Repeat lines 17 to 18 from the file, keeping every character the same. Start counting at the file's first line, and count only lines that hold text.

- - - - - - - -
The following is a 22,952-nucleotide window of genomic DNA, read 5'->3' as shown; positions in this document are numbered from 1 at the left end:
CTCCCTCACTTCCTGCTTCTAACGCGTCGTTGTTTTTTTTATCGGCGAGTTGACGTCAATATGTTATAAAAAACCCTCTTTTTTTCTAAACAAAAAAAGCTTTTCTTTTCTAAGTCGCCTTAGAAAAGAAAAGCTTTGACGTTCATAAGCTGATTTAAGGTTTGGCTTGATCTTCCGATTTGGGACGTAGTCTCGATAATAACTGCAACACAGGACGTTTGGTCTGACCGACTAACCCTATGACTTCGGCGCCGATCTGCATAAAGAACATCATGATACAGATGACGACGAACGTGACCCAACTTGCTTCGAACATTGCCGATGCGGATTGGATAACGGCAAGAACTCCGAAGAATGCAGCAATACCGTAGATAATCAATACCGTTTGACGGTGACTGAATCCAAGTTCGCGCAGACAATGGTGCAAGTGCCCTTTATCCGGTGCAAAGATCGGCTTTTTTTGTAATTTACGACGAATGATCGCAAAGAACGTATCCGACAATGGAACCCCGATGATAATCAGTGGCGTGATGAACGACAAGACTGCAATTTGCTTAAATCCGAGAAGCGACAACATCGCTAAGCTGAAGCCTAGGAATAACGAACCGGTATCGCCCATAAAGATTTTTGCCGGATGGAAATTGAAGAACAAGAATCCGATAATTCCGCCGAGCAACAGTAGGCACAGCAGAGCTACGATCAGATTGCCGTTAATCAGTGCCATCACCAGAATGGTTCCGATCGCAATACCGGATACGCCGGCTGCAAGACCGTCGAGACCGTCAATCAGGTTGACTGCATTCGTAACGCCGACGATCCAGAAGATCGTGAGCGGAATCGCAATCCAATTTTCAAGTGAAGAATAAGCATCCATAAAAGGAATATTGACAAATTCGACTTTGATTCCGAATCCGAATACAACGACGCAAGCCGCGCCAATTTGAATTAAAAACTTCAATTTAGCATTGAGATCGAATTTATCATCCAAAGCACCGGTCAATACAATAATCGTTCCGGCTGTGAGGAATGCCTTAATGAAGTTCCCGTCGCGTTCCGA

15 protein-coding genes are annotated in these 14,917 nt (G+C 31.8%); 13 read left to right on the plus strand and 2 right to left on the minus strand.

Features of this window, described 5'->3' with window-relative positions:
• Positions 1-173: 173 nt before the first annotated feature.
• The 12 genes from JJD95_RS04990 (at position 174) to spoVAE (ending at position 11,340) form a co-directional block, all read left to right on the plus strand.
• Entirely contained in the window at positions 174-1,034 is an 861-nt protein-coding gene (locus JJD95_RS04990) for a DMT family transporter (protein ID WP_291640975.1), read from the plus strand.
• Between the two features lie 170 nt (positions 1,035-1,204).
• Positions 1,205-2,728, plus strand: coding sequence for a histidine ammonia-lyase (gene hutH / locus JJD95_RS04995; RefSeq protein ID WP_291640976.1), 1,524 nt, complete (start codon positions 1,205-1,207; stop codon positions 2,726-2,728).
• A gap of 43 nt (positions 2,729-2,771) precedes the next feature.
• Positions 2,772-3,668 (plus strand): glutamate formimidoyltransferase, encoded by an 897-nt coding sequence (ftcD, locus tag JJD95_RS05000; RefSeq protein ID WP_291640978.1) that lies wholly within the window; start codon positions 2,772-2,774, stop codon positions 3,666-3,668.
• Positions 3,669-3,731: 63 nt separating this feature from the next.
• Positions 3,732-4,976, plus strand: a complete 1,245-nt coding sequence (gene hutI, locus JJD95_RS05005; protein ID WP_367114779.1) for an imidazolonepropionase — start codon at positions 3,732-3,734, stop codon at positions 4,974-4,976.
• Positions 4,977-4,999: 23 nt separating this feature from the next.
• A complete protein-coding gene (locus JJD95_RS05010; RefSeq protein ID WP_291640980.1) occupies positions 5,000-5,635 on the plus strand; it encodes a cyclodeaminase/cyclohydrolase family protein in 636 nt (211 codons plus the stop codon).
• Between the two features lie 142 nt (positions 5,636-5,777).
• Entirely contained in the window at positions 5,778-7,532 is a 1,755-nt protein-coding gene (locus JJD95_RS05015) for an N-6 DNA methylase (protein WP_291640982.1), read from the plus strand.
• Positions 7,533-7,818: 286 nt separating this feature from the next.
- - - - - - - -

• Entirely contained in the window at positions 5,778-7,532 is a 1,755-nt protein-coding gene (locus JJD95_RS05015) for an N-6 DNA methylase (protein WP_291640982.1), read from the plus strand.
• Positions 7,533-7,818: 286 nt separating this feature from the next.